Last week, 14 states and the District of Columbia filed a lawsuit against the federal government to challenge new regulations put forth by the United States Department of Agriculture (USDA) that are estimated to cause almost 700,000 people to lose food stamp assistance. The proposed changes would affect states’ ability to obtain waivers for work requirements that apply to the Supplemental Nutrition Assistance Program (SNAP) by implementing more restrictive definitions of exceptions to work mandates related to things including insufficient job availability, geographic boundaries, and duration.
The lawsuit challenges the new policy on the basis that it is arbitrary and capricious, and violates other administrative law tenets. SNAP already requires working-age adults who do not have dependents or disabilities to work, and benefits are limited in duration for individuals who are not working or participating in training programs. The regulations’ opponents cite rising healthcare costs and homelessness, among other things, as likely negative outcomes if the changes are implemented.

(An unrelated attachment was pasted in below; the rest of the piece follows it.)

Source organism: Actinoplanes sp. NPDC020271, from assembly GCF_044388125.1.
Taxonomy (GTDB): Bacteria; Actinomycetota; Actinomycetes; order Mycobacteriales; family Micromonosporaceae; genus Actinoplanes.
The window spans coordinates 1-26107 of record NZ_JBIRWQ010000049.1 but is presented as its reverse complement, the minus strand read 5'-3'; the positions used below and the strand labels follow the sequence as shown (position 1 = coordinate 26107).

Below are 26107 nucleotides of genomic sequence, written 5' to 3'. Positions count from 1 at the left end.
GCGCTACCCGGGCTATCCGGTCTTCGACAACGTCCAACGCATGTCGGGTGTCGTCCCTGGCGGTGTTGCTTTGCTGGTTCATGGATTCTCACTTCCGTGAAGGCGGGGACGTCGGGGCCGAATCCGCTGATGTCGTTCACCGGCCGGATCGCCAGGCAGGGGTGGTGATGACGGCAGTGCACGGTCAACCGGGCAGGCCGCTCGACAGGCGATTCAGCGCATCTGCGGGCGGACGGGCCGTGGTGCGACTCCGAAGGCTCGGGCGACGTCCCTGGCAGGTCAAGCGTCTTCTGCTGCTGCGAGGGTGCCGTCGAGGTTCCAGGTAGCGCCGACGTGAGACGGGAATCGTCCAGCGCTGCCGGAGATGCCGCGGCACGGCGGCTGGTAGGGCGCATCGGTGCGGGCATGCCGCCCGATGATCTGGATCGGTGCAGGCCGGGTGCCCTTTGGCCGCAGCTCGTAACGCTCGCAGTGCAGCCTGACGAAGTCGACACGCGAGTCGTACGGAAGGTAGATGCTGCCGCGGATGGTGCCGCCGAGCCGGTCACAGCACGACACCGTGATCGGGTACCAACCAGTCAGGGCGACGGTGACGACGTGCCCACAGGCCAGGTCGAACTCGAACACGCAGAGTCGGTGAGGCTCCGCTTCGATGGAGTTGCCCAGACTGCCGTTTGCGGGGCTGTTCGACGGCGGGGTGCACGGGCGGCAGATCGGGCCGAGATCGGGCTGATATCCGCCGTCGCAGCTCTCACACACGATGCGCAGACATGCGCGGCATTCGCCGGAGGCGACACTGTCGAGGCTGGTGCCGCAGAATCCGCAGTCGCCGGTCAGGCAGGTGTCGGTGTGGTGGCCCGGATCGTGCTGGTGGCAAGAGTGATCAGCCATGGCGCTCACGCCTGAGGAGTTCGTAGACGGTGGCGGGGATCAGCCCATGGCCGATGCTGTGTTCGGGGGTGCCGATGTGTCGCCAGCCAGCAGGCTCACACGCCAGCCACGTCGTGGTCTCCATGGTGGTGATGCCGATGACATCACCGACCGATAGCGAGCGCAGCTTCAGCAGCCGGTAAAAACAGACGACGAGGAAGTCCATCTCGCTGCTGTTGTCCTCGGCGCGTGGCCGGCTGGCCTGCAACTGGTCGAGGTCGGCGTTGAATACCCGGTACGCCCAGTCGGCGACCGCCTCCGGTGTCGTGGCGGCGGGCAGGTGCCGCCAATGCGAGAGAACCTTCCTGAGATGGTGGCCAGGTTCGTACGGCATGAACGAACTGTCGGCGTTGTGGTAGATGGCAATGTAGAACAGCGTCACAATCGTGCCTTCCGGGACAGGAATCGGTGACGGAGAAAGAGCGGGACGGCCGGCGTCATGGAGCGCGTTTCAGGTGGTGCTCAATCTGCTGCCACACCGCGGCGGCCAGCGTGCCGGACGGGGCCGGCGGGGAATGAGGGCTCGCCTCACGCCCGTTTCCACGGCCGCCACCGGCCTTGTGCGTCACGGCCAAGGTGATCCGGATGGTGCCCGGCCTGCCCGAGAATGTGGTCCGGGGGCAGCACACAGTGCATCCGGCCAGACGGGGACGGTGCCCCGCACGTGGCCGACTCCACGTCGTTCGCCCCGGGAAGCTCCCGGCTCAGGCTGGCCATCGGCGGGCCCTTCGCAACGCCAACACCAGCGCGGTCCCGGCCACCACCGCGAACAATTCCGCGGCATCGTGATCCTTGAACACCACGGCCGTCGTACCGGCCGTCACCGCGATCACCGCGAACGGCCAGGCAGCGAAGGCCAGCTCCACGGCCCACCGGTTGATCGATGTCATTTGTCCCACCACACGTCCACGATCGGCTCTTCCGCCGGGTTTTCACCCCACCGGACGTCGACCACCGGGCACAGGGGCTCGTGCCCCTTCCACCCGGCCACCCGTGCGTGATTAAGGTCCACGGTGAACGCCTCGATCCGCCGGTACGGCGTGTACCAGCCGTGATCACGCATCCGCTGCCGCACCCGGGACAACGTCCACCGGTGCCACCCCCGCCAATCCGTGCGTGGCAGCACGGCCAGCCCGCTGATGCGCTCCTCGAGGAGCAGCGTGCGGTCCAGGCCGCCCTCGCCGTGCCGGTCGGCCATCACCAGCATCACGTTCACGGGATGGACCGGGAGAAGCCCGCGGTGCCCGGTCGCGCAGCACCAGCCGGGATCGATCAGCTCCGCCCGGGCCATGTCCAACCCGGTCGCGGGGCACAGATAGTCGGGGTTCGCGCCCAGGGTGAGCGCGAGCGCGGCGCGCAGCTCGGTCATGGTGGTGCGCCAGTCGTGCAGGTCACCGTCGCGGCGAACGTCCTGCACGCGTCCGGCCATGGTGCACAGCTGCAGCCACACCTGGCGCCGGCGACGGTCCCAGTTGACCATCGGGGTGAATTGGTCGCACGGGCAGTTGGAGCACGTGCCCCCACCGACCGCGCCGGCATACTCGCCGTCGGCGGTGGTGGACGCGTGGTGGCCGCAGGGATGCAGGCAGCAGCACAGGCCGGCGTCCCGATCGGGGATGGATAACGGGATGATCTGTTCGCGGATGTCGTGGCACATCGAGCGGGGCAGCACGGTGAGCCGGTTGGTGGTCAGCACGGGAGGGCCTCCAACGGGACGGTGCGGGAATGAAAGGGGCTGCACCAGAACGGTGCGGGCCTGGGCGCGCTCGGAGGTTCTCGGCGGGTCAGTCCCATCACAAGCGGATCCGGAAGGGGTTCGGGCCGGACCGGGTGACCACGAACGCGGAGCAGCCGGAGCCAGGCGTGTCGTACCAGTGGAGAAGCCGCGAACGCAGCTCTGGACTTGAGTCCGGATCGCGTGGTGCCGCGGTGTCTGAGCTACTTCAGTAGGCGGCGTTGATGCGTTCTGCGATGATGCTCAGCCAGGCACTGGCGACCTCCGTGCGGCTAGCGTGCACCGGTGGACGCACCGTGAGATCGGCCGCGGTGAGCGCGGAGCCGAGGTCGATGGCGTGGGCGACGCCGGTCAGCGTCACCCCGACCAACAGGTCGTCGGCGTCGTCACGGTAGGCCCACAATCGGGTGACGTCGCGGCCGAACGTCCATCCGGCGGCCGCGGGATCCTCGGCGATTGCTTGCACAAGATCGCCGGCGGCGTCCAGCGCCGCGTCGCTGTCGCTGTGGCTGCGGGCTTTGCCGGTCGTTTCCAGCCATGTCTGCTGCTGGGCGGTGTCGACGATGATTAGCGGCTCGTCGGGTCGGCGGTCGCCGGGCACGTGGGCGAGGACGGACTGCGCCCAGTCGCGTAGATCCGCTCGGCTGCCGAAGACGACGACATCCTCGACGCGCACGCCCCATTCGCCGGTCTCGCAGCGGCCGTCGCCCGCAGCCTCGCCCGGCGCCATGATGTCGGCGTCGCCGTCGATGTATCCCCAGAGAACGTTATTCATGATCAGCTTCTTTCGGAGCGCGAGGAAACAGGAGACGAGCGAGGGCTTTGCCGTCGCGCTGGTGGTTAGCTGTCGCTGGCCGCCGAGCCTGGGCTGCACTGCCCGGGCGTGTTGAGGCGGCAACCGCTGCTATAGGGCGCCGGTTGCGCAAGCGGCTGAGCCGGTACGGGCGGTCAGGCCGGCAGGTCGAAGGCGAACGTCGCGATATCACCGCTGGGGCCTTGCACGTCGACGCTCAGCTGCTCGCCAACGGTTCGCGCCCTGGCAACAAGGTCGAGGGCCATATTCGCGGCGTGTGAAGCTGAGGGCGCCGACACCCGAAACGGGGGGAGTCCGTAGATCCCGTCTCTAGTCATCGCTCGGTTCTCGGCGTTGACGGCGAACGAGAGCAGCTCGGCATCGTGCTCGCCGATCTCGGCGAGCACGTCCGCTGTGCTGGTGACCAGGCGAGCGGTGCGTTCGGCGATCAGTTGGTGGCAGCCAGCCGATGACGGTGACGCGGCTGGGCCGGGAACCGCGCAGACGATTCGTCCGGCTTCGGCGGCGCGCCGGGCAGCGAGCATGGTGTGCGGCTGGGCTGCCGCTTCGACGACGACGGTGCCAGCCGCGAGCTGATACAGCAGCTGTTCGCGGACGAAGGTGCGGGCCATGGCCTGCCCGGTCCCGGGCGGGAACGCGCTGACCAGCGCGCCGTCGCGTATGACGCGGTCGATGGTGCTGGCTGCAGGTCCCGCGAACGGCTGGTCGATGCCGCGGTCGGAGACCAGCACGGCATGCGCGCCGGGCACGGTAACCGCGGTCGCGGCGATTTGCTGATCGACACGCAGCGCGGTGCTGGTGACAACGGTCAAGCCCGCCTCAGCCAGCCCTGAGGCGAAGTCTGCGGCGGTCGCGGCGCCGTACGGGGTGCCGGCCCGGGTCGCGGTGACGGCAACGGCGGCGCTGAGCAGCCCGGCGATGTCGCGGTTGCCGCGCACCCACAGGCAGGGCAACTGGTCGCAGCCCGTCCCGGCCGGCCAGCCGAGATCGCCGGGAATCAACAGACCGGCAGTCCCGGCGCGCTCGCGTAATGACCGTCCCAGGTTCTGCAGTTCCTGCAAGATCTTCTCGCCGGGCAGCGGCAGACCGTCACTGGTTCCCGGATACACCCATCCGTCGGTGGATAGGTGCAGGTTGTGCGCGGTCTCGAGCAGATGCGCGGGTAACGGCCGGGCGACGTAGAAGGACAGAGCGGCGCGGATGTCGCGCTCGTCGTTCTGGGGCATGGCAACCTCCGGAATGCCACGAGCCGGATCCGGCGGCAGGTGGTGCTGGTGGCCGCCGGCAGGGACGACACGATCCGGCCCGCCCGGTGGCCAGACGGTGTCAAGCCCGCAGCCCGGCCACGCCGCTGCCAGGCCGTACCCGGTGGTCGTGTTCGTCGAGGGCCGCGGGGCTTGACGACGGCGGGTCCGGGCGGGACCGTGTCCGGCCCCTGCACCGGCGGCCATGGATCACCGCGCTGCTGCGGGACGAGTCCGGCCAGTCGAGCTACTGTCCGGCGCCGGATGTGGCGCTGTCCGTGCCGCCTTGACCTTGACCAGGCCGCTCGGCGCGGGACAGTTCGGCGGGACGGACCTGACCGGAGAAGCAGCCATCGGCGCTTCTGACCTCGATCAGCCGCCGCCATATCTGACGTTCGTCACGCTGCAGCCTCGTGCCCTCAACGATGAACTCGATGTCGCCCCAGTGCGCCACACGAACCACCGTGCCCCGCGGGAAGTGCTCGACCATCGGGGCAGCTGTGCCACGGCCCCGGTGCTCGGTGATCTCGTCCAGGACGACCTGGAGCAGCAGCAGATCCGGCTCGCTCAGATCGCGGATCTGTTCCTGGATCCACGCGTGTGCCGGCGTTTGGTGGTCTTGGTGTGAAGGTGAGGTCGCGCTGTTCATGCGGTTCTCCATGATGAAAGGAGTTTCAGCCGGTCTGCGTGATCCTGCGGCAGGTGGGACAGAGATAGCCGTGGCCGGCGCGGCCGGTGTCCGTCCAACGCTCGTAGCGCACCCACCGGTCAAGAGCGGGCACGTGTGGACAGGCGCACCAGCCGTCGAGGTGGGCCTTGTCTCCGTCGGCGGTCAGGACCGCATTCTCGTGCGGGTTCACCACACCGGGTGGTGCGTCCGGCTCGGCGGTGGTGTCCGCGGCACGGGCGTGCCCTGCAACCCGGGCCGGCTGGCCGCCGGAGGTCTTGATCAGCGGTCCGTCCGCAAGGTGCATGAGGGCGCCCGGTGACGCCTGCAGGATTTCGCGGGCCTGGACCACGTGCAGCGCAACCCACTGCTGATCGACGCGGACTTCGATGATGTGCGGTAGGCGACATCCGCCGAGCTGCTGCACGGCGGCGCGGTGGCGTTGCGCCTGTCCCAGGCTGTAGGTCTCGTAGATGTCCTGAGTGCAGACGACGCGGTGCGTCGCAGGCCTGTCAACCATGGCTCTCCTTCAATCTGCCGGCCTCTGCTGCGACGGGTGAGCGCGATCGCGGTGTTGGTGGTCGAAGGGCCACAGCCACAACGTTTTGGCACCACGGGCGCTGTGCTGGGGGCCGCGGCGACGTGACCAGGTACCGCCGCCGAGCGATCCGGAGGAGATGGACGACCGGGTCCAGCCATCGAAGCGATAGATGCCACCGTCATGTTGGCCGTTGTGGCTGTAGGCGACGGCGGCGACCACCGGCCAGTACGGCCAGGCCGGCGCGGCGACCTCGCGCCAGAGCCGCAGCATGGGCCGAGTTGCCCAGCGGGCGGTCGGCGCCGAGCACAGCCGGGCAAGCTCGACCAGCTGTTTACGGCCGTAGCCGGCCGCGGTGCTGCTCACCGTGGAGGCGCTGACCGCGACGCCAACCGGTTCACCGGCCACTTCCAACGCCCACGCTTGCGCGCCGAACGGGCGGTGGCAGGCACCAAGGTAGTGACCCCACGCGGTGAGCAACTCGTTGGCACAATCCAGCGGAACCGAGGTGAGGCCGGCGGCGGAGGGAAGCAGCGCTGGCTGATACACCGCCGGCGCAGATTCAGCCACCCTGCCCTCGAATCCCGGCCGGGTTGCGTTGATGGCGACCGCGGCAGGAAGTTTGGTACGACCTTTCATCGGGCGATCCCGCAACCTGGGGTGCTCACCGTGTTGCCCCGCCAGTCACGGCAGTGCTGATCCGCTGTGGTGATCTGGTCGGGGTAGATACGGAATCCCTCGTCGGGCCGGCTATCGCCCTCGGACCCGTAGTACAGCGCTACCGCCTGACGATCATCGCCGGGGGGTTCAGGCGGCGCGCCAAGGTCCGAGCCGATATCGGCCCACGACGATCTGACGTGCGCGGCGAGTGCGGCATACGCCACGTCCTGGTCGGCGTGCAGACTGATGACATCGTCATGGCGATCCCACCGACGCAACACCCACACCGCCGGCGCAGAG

States sue USDA over new food stamps work requirement, CNN, January 17, 2020
Complaint, District of Columbia, et al. v. USDA, et al., filed January 16, 2020, via Justia Dockets
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